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Abstract

The syntax of postpositions in Korean is unique and worth analyzing for the purpose of teaching English to Korean speakers. Korean uses a variety of postpositions that affect the meaning and the structure of sentences. Postpositions function like prepositions in English in that they assign case to nouns. However, Korean postpositions are different from prepositions in English in that they call for a variety of word order changes. In this study, we examine how the use of postpositions results in word order variations in Korean and discuss its pedagogical implications in ESL settings.

Creative Commons License

Creative Commons Attribution-Noncommercial-No Derivative Works 4.0 License
This work is licensed under a Creative Commons Attribution-Noncommercial-No Derivative Works 4.0 License.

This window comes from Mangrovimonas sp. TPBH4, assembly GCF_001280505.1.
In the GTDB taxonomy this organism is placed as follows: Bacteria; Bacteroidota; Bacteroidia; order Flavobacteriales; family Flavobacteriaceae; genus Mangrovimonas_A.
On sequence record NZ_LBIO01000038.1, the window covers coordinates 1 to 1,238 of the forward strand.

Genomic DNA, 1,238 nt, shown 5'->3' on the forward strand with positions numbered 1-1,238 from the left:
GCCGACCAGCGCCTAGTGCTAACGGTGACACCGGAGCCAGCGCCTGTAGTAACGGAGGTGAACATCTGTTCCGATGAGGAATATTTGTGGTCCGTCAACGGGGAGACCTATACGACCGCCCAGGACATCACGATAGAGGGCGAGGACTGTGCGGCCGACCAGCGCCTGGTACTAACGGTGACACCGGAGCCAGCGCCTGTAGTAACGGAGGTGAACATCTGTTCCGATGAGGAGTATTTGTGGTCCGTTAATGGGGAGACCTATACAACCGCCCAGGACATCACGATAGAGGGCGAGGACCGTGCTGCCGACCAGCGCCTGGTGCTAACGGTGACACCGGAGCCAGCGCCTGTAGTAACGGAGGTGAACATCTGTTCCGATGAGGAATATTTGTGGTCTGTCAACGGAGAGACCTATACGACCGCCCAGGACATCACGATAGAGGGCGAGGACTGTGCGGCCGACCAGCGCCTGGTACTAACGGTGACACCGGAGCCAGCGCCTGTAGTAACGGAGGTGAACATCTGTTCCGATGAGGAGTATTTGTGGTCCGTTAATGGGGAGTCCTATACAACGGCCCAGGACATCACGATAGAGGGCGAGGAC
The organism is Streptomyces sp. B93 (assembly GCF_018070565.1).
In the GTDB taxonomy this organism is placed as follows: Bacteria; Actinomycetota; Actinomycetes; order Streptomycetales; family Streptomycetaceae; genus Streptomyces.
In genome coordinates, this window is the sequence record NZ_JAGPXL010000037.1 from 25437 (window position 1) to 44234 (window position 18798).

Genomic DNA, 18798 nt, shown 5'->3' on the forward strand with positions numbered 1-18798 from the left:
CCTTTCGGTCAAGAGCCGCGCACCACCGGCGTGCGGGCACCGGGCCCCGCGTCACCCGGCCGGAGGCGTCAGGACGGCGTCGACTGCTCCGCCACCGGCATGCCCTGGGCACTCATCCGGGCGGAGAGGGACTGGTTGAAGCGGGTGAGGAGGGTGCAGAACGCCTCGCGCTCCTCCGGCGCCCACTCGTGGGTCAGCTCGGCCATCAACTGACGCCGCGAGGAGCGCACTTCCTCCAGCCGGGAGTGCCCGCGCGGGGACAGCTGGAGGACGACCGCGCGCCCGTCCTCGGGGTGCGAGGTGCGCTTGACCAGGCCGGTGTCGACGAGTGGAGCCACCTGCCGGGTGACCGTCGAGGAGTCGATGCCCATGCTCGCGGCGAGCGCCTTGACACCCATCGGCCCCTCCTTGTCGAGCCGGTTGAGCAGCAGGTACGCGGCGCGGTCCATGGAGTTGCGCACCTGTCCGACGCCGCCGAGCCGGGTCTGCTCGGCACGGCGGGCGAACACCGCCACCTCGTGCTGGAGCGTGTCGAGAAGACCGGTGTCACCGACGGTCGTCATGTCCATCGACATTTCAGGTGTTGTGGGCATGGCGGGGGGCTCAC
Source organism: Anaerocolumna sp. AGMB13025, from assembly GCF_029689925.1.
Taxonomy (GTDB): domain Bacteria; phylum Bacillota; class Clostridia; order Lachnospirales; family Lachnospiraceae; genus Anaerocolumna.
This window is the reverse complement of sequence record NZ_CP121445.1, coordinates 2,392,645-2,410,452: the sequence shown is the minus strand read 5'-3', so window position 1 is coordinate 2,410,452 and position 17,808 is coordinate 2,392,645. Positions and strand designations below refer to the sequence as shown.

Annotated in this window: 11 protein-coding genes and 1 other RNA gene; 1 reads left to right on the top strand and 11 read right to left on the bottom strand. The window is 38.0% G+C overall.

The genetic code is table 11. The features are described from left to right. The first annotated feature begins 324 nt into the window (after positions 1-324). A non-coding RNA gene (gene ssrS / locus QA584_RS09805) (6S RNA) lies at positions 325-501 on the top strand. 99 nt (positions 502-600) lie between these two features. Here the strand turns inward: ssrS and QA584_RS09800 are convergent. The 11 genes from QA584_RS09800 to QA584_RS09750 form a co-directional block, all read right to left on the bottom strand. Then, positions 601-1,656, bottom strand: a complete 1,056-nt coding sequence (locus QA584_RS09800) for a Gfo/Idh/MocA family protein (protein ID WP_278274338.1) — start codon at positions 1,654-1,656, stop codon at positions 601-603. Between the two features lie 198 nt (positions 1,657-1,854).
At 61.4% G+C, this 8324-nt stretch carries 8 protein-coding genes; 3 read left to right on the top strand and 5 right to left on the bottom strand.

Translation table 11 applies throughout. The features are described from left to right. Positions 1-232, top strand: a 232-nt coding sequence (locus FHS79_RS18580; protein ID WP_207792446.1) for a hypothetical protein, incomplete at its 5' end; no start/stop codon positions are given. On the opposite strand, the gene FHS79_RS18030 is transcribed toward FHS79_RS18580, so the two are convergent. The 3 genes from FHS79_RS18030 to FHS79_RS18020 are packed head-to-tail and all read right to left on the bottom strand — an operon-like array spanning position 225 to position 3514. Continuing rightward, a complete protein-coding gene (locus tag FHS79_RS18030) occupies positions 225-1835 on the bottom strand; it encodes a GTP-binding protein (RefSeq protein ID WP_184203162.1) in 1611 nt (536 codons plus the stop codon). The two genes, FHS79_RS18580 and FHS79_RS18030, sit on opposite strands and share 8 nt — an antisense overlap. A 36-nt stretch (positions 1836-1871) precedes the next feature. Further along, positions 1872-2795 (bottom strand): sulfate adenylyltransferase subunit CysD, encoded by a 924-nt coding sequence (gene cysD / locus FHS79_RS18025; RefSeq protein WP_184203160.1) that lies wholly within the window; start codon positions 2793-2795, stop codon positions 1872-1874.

Faculty Supervisor

Ettien Koffi

Author Bio

Minhui Choi is a graduate student in the MA TESL/Applied Linguistics program. She has spent most her life in South Korea. She earned a BA degree from the Chonbuk National University in South Korea in English Education and Social Studies Education. She has taught English as a Foreign Language for eight years in South Korea. She can be reached at: choimn2157@gmail.com

Emily Schmit is a graduate student in the MA Writing and Rhetoric program. She has spent most her life in Minnesota. She earned a BA degree from the College of Saint Benedict in English and Secondary Education. She has been teaching English Language Arts for three years and her area of interest is writing pedagogy and writing center theory. She can be reached at: schmitemily12@gmail.com

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